When I moved a little over a year ago, I chose Lingo for my phone service because I have family in Canada and calls to Canada are included in the monthly service.
The phone service Lingo provided was very poor – ranging from the people I was calling not being able to hear me to dialing a number only to get a message that the number was no longer working. That was weird, considering it happened with numbers for people who had just called me and I was calling them back. I would dial 3-4 times and would finally be able to get through.
I did call tech support to try to get better service. I know I called at least twice, but after a while it was harder to call tech support than deal with the poor service, so I stopped.
I decided to switch to Comcast, because Comcast said Canada was now included and it would lower my bill for internet services. That seemed like a no-brainer.
I remembered when I switched phone service for my former employer away from Lingo that Lingo requires customers to cancel the service themselves as they do not accept other service providers requests for cancellation – so I tried calling yesterday. That turned out to be an exercise in futility. As soon as I pressed “6” to cancel my service, I was immediately switched to hold music. That music played for almost 10 minutes before the system announced the extension I had dialed didn’t answer. I was then switched to a menu system from which I could choose from several options, none of which would help me in my situation, but was not able to get to an operator or leave a message. I tried calling back several times and always got just the music.
I tried again today and was elated to be able to speak with someone right away. I stated my desire to cancel my service. I was told the cancellation would be effective immediately, that I didn’t have to return the equipment since I had had service for more than a year, and was asked if I was aware of the cancellation fee. I said I was and that Comcast was paying for that. (Lingo’s terms state that a disconnect fee of $24.95 is charged if a customer cancels service after the 30-day money back guarantee period or before the 24-month contract is up.)
I was told I would receive a confirmation email within 15 minutes. I was not given a cancellation confirmation number as stated in Lingo’s terms.
I was very surprised when the email arrived because it stated I would be charged a cancellation fee of $99.95. I called Lingo. This resulted in another round of hold music and being shunted around the system.
I called the FCC to file a complaint. I spoke to a very nice and helpful person who directed me to a form I could file online. I decided to try calling Lingo one more time before I filed a complaint against them and was pleasantly surprised to speak with a human.
After giving my customer number and verifying the name on the account, I was told the account was canceled. What did I want? I wanted to know why the cancellation fee was $99.95. She said that is strange, let me transfer you to billing.
The guy in billing “researched” what I was told and then explained to me the extra charge. So, here’s the deal. If a customer cancels service after the 30-day money back guarantee period, but before the conclusion of the 24-month service contract, a Rebate Recovery Fee of $75.00 is charged. This is to cover the cost of the equipment, which they will NOT accept return of after the 30-day period. So, you’re locked into a 2 year contract or you pay $75 + $25 to get out of it. This is outlined in the Terms and Conditions, however the person I talked to to cancel service failed to state that. She just asked if I was aware of the disconnect fee. Note that the Disconnect Fee and Rebate Recovery Fee are separate items in the terms.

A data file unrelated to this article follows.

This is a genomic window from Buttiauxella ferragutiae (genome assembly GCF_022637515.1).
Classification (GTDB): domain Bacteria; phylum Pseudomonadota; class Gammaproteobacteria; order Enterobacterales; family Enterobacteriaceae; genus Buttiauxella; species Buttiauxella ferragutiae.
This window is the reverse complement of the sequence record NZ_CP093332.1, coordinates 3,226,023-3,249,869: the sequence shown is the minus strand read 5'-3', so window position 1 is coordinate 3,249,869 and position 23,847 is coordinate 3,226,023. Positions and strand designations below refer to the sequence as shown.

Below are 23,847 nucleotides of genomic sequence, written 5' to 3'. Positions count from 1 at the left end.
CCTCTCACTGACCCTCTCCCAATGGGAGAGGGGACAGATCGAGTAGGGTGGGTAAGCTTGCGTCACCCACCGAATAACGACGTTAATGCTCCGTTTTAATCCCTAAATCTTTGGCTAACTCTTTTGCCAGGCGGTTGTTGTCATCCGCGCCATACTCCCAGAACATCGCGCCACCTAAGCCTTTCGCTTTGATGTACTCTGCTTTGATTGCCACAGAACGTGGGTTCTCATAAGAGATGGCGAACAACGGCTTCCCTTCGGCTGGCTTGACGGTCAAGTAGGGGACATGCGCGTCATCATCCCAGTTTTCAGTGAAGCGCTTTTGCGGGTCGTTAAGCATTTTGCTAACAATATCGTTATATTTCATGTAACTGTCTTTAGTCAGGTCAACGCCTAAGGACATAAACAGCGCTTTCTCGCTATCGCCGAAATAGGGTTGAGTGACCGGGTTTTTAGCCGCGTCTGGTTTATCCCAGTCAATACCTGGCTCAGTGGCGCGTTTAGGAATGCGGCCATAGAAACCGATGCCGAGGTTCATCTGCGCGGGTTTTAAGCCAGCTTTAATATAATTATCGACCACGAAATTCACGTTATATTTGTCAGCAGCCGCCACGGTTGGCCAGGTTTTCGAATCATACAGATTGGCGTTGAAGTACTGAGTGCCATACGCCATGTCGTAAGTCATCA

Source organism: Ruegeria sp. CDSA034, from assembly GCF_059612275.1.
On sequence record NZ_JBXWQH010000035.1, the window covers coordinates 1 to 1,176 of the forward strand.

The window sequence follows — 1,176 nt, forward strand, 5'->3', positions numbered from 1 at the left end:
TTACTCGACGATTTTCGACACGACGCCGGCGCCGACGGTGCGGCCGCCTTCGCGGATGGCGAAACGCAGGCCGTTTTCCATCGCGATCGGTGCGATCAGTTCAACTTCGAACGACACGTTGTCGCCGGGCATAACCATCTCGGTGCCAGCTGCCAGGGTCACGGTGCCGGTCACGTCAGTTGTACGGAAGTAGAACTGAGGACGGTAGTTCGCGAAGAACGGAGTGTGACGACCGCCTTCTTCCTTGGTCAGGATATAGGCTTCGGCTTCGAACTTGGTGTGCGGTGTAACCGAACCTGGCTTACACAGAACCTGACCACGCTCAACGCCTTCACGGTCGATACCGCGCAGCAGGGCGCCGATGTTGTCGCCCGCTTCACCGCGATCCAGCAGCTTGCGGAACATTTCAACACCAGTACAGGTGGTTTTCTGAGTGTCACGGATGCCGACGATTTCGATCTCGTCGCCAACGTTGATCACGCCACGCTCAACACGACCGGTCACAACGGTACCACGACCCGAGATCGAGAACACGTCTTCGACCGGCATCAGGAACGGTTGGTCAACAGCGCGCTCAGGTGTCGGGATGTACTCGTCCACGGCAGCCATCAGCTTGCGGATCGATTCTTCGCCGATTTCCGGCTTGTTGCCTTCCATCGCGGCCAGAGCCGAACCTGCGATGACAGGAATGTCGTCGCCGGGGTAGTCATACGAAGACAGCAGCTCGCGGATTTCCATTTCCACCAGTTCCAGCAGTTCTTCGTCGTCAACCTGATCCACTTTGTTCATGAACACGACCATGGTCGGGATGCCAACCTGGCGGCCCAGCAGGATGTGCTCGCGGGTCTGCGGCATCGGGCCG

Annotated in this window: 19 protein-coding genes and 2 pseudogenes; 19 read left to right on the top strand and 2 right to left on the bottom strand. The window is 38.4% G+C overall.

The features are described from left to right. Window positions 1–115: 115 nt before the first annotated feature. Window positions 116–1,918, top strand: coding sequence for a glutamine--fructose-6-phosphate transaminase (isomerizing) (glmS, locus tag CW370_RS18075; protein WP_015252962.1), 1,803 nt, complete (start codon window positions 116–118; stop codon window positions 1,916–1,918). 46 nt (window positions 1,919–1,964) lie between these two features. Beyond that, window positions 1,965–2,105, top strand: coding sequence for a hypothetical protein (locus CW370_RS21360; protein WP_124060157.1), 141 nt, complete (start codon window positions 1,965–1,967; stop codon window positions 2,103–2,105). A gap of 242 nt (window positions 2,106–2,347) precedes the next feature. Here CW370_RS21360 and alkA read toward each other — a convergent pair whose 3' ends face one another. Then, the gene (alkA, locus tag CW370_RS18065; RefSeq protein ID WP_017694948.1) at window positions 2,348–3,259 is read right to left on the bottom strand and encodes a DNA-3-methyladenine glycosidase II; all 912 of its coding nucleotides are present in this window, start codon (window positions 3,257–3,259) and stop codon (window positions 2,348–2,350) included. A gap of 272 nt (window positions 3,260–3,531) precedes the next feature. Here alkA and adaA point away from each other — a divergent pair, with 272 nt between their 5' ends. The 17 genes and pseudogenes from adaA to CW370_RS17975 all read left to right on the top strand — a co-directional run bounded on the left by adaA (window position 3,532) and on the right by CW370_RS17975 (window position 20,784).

I won’t be filing an FCC complaint because, technically, Lingo isn’t hiding anything. They’re just dealing in deceptive business practices.
The Rebate Recovery Fee is clearly stated in the Terms & Conditions, although it is hard to find and the cost of the fee is only stated in one place while the term “rebate” and the cost of the Disconnect Fee are mentioned numerous times. Also, the confirmation email shows that Lingo deems the Rebate Recovery Fee and the Disconnect Fee as one cancellation fee. I think the price is arbitrary because Lingo sets the price of the fee and I seriously doubt that the modem actually costs $75. A Vonage modem from Amazon (D-Link VTA-VR Broadband Telephone Adapter with Vonage) costs $59.99.
This looks like a scam. In reality, it’s Lingo’s under-handed way of retaining customers. If my phone service had been stable and clear, if the people I called weren’t constantly asking what was wrong with my phone, and if their customer service had been helpful and easier to deal with, Lingo would still have me as a customer. That’s a much better way to retain customers. As it is, I’m an unemployed, single-parent student. I don’t have the cash lying around to pay for their equipment, which I would be happy to return. But, I’ll find a way to scrape together the $75 to pay their Rebate Recovery Fee and be happy never to be a customer of their’s again.
So if you’re looking for VOIP phone service, do yourself a favor and don’t choose Lingo. The phone service is lousy at best and customer service is difficult to get a hold of and deal with. And, do your friends a favor and pass the word about Lingo.